Navy plans random blood-alcohol tests
NORFOLK, Va. — The Navy will start subjecting its sailors in the United States to random blood-alcohol tests starting next month.
The Navy says any sailor whose blood-alcohol level is .04 or higher when reporting for duty won’t be allowed to work. In all 50 states and the District of Columbia, a driver with a 0.08 percent blood-alcohol is considered drunk.
The Navy outlined its policy for conducting the tests throughout the fleet on Wednesday. A pilot program was conducted among 13 commands this past summer. By May, nearly 2,000 commands will have handheld alcohol-detection devices.
Evicted couple leave more than 40 cats
SAVANNAH, Ga. — Authorities in Savannah say two people have been given more than 180 city ordinance violations for moving out of a home and leaving more than 40 cats and kittens behind.
Police Tuesday said 40-year-old Evan Bolin and 41-year-old Melissa Pope have been charged with 50 counts of animal neglect and abandonment, sanitation violations and additional offenses.
Officials say the owner of the house checked on the property after evicting the couple and called police after finding the cats roaming through the unoccupied house. Police say three of the cats died before officials found them and some were found living inside the home’s walls.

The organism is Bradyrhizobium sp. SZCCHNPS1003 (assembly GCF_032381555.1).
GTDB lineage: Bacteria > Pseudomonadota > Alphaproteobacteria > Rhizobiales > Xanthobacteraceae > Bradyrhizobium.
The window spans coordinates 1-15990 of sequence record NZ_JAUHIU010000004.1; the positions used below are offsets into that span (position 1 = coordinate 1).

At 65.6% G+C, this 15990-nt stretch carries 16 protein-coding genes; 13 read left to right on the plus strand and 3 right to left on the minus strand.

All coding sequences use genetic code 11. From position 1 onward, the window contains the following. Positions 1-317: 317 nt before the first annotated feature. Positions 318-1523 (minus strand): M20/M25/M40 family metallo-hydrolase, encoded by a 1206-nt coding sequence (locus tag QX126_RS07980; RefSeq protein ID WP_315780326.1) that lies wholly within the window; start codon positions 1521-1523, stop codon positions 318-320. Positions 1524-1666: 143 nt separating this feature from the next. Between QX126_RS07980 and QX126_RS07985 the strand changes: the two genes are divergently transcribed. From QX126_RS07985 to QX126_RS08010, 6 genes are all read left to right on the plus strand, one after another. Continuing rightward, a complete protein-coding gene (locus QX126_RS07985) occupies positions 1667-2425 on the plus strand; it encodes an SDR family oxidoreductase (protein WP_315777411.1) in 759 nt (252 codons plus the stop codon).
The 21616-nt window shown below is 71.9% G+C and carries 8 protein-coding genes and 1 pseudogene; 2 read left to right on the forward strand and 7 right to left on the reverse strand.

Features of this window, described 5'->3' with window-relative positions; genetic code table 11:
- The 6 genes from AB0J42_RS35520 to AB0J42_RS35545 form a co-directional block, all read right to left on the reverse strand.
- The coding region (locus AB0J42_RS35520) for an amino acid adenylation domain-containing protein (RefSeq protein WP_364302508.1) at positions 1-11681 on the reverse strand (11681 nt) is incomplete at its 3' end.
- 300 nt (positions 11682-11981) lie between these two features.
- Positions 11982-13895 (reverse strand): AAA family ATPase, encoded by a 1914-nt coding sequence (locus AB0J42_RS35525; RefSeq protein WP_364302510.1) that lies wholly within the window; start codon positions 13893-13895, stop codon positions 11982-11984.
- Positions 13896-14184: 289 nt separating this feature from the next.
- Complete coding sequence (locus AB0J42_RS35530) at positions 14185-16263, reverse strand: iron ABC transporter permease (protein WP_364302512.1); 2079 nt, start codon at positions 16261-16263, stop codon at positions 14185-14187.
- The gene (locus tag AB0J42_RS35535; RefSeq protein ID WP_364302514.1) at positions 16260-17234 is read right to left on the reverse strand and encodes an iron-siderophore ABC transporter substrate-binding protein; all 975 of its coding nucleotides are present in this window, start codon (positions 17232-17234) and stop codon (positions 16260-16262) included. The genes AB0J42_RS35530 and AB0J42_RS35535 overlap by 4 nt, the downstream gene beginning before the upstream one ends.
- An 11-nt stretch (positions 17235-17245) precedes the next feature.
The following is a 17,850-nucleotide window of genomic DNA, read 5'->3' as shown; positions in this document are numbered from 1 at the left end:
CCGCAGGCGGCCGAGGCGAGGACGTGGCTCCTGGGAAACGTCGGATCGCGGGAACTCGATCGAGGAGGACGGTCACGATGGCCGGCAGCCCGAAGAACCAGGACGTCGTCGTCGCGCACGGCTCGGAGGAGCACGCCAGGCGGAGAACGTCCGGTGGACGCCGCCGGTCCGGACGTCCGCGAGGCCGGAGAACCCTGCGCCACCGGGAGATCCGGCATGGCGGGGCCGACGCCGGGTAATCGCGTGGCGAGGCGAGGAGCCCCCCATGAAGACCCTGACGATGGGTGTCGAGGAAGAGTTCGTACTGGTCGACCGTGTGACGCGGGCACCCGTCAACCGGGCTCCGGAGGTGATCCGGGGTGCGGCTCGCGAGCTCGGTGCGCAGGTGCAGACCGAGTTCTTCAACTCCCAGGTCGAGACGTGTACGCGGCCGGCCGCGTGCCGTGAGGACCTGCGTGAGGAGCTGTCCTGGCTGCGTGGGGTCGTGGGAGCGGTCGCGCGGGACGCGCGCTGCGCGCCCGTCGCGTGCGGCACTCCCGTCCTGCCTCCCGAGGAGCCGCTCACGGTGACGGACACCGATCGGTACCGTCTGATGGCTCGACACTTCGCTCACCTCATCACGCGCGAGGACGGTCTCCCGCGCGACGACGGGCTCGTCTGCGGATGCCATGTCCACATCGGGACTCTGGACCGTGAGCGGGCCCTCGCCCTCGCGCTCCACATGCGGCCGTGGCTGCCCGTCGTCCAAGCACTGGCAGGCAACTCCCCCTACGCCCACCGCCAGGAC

Great white shark off N.C. coast again
HATTERAS, N.C. — A 16-foot great white shark named Mary Lee is among those who like calling North Carolina home.
The OCEARCH Shark Tracker has kept track of the 3,500-pound Mary Lee since she was tagged in September off the coast of Cape Cod, Mass. On Wednesday, she was off the Outer Banks.
So far, she has traveled up and down the East Coast, including Florida, where she came within 200 yards of Jacksonville Beach a couple of weeks ago. In December, she entered the mouth of the Cape Fear River in southeastern North Carolina before traveling south.
Businessman and adventure show producer Chris Fisher says tens of thousands of people are following Mary Lee’s travels online.
Defense: Snitch lied in missing girl case
MIAMI — A defense attorney says a jailhouse snitch concocted a story about a confession by a South Florida woman accused of killing a 4-year-old foster child in order to get out of prison.
Attorney Michael Matters told jurors in a closing argument Wednesday there were inconsistencies in testimony by inmate Robin Lunceford.
Lunceford said Geralyn Graham confessed to her to smothering Rilya Wilson and burying her body more than a decade ago. Lunceford got a life prison sentence reduced to 10 years.
If convicted, the 67-year-old Graham faces life in prison. Rilya went missing in late 2000 but her disappearance was not noticed by the state officials for 15 months. That led to high-level agency resignations and passage of child welfare reforms.
Compiled fromThe Associated Press